The finite-element method is a numerical technique of analysis in engineering mechanics, and has been developed simultaneously with the increasing use of high-speed electronic digital computers. For many engineering problems in real life, it is not possible to obtain an analytical solution. An analytical solution is a mathematical expression that gives the values of an unknown desired quantity at any location in a body in relation to the material behavior and prescribed boundary and/or initial conditions. In general, analytical solutions can only be obtained for simplified problems, notably of the linear class. When a problem involves temperature- and/or stress-dependent material properties, nonlinear deformations and complex boundary conditions, one is forced to make use of a computerized solution scheme in order to obtain the proper values of the unknowns at given discrete points in the continuum or body. The primary advantage of employing the finite-element method to determine the stress and strain distributions in a continuum is that the method can be systematically programmed to accommodate such difficulties as nonhomogeneous materials, nonlinear stress-strain behavior, time and thermal effects, and complex boundary conditions. (ERA citation 03:010755)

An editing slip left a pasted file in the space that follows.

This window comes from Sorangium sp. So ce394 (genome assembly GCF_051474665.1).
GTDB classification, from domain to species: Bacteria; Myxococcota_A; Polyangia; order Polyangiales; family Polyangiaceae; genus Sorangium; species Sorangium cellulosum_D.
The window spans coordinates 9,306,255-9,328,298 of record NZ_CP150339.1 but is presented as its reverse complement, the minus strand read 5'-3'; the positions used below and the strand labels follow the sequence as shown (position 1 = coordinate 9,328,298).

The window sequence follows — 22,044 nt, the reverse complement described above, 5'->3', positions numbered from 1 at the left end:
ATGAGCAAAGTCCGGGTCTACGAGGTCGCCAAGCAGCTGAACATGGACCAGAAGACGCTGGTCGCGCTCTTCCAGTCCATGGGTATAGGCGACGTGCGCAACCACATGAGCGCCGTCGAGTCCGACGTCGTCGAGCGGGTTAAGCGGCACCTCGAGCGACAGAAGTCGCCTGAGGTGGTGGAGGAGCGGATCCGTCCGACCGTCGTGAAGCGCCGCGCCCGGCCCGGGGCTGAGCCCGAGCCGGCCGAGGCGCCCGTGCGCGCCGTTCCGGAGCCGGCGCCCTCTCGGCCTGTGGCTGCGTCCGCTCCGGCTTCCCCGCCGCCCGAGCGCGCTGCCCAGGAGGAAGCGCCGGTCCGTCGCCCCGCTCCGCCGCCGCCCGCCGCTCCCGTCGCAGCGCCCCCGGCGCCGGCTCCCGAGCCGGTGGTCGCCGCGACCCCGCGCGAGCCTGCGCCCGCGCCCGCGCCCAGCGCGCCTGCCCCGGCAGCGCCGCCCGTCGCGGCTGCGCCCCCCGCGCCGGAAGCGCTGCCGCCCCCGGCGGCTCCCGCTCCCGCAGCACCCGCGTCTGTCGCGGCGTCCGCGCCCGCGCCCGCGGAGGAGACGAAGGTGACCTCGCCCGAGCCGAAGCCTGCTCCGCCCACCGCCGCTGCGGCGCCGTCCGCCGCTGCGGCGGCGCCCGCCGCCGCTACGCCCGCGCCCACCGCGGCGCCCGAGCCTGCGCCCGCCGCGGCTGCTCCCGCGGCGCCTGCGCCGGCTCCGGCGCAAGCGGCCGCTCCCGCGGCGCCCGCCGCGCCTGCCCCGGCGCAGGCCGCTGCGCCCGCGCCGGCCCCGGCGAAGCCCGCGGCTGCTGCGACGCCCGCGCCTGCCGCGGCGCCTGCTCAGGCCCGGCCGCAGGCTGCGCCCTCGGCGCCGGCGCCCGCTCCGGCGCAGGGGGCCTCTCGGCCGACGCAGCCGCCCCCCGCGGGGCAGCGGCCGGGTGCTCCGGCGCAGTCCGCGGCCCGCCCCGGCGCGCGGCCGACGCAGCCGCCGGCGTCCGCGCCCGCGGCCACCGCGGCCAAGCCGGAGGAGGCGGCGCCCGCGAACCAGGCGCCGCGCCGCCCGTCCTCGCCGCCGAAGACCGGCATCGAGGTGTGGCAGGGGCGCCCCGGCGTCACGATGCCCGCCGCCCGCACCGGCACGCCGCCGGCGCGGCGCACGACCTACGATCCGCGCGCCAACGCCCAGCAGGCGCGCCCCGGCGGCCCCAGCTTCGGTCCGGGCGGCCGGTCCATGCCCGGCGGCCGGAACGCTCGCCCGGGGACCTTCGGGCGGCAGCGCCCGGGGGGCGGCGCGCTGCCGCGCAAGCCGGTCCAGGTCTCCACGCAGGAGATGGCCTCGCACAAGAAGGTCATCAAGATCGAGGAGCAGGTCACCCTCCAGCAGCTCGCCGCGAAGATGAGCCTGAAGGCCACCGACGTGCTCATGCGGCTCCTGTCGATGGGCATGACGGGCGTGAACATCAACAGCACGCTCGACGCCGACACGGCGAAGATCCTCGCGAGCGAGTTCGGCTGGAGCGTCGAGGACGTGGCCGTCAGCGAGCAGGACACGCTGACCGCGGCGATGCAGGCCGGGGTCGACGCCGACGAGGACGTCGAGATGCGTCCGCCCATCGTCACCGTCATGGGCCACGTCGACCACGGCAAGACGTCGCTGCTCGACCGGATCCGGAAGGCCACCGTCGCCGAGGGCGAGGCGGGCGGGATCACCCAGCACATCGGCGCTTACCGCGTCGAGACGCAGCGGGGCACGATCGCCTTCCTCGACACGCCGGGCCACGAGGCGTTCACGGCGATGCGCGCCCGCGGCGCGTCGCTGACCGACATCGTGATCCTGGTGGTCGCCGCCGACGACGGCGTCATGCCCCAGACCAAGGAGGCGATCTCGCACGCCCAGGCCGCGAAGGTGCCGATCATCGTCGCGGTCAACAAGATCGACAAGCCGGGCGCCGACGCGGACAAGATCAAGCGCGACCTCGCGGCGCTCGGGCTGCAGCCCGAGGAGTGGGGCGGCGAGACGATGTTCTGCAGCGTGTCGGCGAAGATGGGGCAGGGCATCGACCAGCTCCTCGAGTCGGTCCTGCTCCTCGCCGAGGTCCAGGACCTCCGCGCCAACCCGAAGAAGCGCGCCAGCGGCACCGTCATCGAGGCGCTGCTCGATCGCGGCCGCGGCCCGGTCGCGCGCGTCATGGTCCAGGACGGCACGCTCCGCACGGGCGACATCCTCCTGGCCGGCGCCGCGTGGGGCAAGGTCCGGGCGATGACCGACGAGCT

• Corporate Authors:

    Union Carbide Corporation

    Office of Waste Isolation
    Oak Ridge, TN  United States 

    Energy Research and Development Administration

    20 Massachusetts Avenue, NW
    Washington, DC  United States  20590
  • Authors:
    • Hovland, H
    • Russell, J E
  • Publication Date: 1977-10-5

Media Info

  • Pagination: 16 p.

Subject/Index Terms

Filing Info

  • Accession Number: 00175419
  • Record Type: Publication
  • Source Agency: National Technical Information Service
  • Contract Numbers: W-7405-ENG-26
  • Files: TRIS
  • Created Date: Jul 29 1978 12:00AM